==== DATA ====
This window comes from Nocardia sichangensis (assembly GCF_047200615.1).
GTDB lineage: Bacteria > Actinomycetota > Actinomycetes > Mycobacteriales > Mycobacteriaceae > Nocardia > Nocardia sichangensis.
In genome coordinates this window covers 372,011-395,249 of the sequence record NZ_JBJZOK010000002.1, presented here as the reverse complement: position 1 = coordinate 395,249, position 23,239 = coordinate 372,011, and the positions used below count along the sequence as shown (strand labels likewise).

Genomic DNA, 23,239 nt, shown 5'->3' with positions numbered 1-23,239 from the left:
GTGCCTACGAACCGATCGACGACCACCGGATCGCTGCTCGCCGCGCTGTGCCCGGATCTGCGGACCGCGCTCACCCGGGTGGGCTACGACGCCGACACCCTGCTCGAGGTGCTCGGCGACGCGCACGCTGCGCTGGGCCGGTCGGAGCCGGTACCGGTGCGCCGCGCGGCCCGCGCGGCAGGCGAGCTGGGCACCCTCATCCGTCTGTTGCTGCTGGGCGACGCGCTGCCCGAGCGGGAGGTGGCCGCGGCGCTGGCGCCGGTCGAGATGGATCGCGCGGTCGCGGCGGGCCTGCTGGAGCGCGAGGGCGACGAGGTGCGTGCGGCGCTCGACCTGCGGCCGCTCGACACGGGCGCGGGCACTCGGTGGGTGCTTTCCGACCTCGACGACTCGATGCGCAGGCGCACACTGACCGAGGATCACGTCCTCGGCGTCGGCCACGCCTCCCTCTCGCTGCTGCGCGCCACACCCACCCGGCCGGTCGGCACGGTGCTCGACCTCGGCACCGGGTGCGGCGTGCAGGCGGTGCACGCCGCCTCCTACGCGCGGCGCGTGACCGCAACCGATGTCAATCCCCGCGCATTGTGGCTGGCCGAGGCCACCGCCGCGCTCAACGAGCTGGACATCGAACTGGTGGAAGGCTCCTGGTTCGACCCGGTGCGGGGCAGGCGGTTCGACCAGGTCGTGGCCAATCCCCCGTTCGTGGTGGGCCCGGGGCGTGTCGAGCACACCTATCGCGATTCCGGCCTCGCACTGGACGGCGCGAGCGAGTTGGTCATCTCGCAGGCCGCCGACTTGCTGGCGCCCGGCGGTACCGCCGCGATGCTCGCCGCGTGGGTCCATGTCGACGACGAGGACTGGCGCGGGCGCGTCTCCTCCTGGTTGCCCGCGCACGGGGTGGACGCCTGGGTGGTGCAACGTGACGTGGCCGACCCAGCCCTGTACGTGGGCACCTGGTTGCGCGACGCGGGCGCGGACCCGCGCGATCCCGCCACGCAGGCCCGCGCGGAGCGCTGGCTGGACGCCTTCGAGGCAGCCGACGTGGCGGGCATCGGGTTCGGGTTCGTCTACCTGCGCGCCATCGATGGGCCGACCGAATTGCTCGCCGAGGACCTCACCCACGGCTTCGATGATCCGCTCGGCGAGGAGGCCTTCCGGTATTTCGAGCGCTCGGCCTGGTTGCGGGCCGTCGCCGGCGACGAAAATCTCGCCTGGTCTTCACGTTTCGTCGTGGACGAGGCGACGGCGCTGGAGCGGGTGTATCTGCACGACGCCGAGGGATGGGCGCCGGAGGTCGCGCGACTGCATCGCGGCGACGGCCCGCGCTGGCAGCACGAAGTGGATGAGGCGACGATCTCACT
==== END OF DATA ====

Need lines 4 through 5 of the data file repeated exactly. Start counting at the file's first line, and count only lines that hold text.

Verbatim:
Genomic DNA, 23,239 nt, shown 5'->3' with positions numbered 1-23,239 from the left:
GTGCCTACGAACCGATCGACGACCACCGGATCGCTGCTCGCCGCGCTGTGCCCGGATCTGCGGACCGCGCTCACCCGGGTGGGCTACGACGCCGACACCCTGCTCGAGGTGCTCGGCGACGCGCACGCTGCGCTGGGCCGGTCGGAGCCGGTACCGGTGCGCCGCGCGGCCCGCGCGGCAGGCGAGCTGGGCACCCTCATCCGTCTGTTGCTGCTGGGCGACGCGCTGCCCGAGCGGGAGGTGGCCGCGGCGCTGGCGCCGGTCGAGATGGATCGCGCGGTCGCGGCGGGCCTGCTGGAGCGCGAGGGCGACGAGGTGCGTGCGGCGCTCGACCTGCGGCCGCTCGACACGGGCGCGGGCACTCGGTGGGTGCTTTCCGACCTCGACGACTCGATGCGCAGGCGCACACTGACCGAGGATCACGTCCTCGGCGTCGGCCACGCCTCCCTCTCGCTGCTGCGCGCCACACCCACCCGGCCGGTCGGCACGGTGCTCGACCTCGGCACCGGGTGCGGCGTGCAGGCGGTGCACGCCGCCTCCTACGCGCGGCGCGTGACCGCAACCGATGTCAATCCCCGCGCATTGTGGCTGGCCGAGGCCACCGCCGCGCTCAACGAGCTGGACATCGAACTGGTGGAAGGCTCCTGGTTCGACCCGGTGCGGGGCAGGCGGTTCGACCAGGTCGTGGCCAATCCCCCGTTCGTGGTGGGCCCGGGGCGTGTCGAGCACACCTATCGCGATTCCGGCCTCGCACTGGACGGCGCGAGCGAGTTGGTCATCTCGCAGGCCGCCGACTTGCTGGCGCCCGGCGGTACCGCCGCGATGCTCGCCGCGTGGGTCCATGTCGACGACGAGGACTGGCGCGGGCGCGTCTCCTCCTGGTTGCCCGCGCACGGGGTGGACGCCTGGGTGGTGCAACGTGACGTGGCCGACCCAGCCCTGTACGTGGGCACCTGGTTGCGCGACGCGGGCGCGGACCCGCGCGATCCCGCCACGCAGGCCCGCGCGGAGCGCTGGCTGGACGCCTTCGAGGCAGCCGACGTGGCGGGCATCGGGTTCGGGTTCGTCTACCTGCGCGCCATCGATGGGCCGACCGAATTGCTCGCCGAGGACCTCACCCACGGCTTCGATGATCCGCTCGGCGAGGAGGCCTTCCGGTATTTCGAGCGCTCGGCCTGGTTGCGGGCCGTCGCCGGCGACGAAAATCTCGCCTGGTCTTCACGTTTCGTCGTGGACGAGGCGACGGCGCTGGAGCGGGTGTATCTGCACGACGCCGAGGGATGGGCGCCGGAGGTCGCGCGACTGCATCGCGGCGACGGCCCGCGCTGGCAGCACGAAGTGGATGAGGCGACGATCTCACT